Questionaires answered by 100 executives and managers from stock and bond brokers, investment houses and financial advisory service firms in New York showed bonus expectations rose sharply since the end of June.
“We have seen an increase in optimism in several areas,” Peter Laughter, chief executive of the financial services staffing firm, told the Financial Times. “Love is in the air.”
About 7% more managers are banking on 2003 being a bonus year. Fifty-three percent of all the employees surveyed expect to receive a bonus, the poll showed.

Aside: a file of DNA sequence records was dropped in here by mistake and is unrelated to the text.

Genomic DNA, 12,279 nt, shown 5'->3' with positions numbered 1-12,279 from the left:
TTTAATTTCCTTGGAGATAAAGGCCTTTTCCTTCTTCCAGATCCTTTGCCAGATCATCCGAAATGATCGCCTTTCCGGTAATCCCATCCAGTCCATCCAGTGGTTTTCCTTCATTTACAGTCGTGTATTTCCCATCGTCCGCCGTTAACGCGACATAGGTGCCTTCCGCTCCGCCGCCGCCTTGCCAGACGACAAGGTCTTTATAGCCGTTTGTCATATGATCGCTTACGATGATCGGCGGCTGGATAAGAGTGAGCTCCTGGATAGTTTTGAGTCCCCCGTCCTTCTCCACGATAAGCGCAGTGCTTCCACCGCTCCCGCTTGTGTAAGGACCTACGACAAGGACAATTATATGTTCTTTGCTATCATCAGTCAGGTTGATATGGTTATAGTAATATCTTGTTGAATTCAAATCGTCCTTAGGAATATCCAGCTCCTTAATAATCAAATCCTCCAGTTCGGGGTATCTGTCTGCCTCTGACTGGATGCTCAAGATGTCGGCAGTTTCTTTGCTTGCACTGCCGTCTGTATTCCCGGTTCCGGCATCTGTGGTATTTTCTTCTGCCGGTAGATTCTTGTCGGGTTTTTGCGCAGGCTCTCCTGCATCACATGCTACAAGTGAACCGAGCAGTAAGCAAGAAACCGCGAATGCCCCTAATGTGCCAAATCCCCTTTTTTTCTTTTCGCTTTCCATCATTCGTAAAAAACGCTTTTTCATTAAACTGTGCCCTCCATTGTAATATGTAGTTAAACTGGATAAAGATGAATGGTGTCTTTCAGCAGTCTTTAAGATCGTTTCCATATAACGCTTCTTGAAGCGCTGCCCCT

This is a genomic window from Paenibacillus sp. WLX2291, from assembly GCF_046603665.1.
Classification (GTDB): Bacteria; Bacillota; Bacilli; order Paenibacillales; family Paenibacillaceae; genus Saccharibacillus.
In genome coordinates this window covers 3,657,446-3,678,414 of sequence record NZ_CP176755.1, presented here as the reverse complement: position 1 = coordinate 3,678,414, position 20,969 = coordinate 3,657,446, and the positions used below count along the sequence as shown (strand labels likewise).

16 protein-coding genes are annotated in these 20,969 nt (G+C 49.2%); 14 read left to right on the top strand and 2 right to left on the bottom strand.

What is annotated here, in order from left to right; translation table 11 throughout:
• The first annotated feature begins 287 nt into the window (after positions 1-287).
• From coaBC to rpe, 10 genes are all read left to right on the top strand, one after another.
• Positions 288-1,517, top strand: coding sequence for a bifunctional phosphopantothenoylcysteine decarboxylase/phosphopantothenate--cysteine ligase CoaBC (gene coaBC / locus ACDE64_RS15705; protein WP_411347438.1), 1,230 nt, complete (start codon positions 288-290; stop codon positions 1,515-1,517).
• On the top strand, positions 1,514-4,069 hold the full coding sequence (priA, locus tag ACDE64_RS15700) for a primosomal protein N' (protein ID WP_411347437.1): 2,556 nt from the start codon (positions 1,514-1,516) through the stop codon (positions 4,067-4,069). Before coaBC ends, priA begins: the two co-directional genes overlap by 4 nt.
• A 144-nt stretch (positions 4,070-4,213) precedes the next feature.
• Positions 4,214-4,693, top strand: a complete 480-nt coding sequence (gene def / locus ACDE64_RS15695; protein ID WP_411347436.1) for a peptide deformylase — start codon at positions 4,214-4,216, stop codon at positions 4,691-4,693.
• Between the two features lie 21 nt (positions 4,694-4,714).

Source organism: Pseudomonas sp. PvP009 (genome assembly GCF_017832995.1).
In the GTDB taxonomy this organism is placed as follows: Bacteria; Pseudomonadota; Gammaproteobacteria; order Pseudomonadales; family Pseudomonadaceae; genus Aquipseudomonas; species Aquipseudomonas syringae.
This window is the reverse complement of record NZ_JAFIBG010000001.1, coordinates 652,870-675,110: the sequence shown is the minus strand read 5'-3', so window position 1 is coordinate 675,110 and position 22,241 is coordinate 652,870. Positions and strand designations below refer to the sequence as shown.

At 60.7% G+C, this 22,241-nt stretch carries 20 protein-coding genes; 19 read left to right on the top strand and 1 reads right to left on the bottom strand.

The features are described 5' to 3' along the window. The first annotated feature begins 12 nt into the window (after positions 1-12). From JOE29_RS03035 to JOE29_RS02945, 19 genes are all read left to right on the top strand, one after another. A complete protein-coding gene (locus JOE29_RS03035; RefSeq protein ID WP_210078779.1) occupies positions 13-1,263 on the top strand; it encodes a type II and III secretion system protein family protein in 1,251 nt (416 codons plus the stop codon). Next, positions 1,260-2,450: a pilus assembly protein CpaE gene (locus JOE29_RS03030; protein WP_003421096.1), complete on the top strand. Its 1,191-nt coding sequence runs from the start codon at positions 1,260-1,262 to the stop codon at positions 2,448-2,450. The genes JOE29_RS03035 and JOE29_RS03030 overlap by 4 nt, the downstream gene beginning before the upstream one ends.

The positive sentiment comes after second-quarter earnings reports from investment banks such as Merrill Lynch soared.
A rise in share prices could also spark a flurry of mergers and acquisitions, traditionally the business area in which banks make their highest fees.
Still, there are some dissenting voices.
Even though the Standard & Poor’s Index is up 13%, a number of employees have said they do not expect compensation packages to return to the heady heights of the technology boom.
Many are simply pleased to have jobs at all after Wall Street firms, over the past two years, embarked on their most comprehensive staff culling programmes of all time.